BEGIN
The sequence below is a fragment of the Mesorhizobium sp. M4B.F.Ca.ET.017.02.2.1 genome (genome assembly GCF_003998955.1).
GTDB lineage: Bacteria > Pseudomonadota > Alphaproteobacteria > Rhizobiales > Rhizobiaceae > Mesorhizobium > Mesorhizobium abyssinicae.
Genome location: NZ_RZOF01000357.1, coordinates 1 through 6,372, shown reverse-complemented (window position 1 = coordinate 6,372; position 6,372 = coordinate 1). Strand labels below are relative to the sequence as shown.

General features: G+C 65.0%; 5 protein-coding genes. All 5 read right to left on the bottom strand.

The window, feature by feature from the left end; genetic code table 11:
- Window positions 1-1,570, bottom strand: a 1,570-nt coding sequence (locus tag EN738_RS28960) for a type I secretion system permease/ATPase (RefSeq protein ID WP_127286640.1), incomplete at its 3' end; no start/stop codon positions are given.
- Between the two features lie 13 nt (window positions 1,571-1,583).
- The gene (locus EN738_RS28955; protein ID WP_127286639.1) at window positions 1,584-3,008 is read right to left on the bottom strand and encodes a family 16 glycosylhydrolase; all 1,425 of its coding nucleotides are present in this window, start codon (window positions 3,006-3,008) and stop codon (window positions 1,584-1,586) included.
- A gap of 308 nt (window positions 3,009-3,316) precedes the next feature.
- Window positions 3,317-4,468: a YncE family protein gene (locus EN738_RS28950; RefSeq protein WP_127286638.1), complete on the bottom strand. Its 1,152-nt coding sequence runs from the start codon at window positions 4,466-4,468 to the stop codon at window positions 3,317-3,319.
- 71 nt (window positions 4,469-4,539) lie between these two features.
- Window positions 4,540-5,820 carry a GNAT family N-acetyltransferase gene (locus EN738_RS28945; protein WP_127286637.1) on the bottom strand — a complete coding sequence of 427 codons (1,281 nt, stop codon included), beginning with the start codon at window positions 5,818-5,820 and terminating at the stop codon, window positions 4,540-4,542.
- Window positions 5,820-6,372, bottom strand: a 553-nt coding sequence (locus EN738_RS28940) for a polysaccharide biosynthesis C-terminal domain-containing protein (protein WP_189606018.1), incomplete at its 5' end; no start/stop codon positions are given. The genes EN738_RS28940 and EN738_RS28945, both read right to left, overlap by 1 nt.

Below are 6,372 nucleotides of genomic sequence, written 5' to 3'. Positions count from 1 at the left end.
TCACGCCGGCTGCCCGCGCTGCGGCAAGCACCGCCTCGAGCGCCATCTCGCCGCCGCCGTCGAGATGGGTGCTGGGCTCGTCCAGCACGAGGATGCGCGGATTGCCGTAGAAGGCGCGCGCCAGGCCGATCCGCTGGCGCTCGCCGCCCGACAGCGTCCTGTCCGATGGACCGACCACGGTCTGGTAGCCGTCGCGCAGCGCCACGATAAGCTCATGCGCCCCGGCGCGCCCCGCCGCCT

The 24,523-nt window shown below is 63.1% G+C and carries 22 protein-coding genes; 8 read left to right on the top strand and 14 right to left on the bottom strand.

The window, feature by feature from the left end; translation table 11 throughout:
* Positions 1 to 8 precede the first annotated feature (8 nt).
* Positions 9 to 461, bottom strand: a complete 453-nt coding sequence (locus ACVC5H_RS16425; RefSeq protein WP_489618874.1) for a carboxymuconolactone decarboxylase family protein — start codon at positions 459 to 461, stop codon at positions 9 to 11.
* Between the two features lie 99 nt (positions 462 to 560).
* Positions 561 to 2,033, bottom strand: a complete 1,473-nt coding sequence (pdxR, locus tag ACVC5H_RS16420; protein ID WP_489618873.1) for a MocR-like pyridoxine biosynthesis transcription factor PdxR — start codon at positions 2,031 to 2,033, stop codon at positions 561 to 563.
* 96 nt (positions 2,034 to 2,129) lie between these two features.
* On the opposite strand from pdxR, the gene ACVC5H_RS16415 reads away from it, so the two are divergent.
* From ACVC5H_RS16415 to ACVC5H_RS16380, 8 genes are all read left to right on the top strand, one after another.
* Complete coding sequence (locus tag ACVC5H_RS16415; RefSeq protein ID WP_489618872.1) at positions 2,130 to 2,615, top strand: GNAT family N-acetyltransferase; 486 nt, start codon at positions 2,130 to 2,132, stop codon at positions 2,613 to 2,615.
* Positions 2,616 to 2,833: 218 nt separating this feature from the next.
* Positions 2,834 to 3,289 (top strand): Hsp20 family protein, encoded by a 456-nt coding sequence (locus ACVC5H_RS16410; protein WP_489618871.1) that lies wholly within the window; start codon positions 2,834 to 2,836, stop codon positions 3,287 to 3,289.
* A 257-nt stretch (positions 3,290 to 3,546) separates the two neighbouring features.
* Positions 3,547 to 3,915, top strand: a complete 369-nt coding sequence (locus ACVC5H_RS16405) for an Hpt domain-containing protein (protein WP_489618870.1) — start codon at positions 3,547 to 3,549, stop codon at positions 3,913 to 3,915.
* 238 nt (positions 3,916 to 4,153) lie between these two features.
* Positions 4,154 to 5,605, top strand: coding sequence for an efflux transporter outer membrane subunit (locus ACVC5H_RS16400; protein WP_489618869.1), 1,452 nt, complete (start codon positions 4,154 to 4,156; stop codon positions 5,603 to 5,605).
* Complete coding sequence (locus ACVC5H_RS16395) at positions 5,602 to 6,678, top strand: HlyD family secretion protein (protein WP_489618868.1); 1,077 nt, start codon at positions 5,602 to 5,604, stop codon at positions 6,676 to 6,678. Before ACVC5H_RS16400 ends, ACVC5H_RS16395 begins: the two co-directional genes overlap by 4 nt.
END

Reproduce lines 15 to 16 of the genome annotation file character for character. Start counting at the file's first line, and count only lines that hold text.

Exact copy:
TCACGCCGGCTGCCCGCGCTGCGGCAAGCACCGCCTCGAGCGCCATCTCGCCGCCGCCGTCGAGATGGGTGCTGGGCTCGTCCAGCACGAGGATGCGCGGATTGCCGTAGAAGGCGCGCGCCAGGCCGATCCGCTGGCGCTCGCCGCCCGACAGCGTCCTGTCCGATGGACCGACCACGGTCTGGTAGCCGTCGCGCAGCGCCACGATAAGCTCATGCGCCCCGGCGCGCCCCGCCGCCT

The 24,523-nt window shown below is 63.1% G+C and carries 22 protein-coding genes; 8 read left to right on the top strand and 14 right to left on the bottom strand.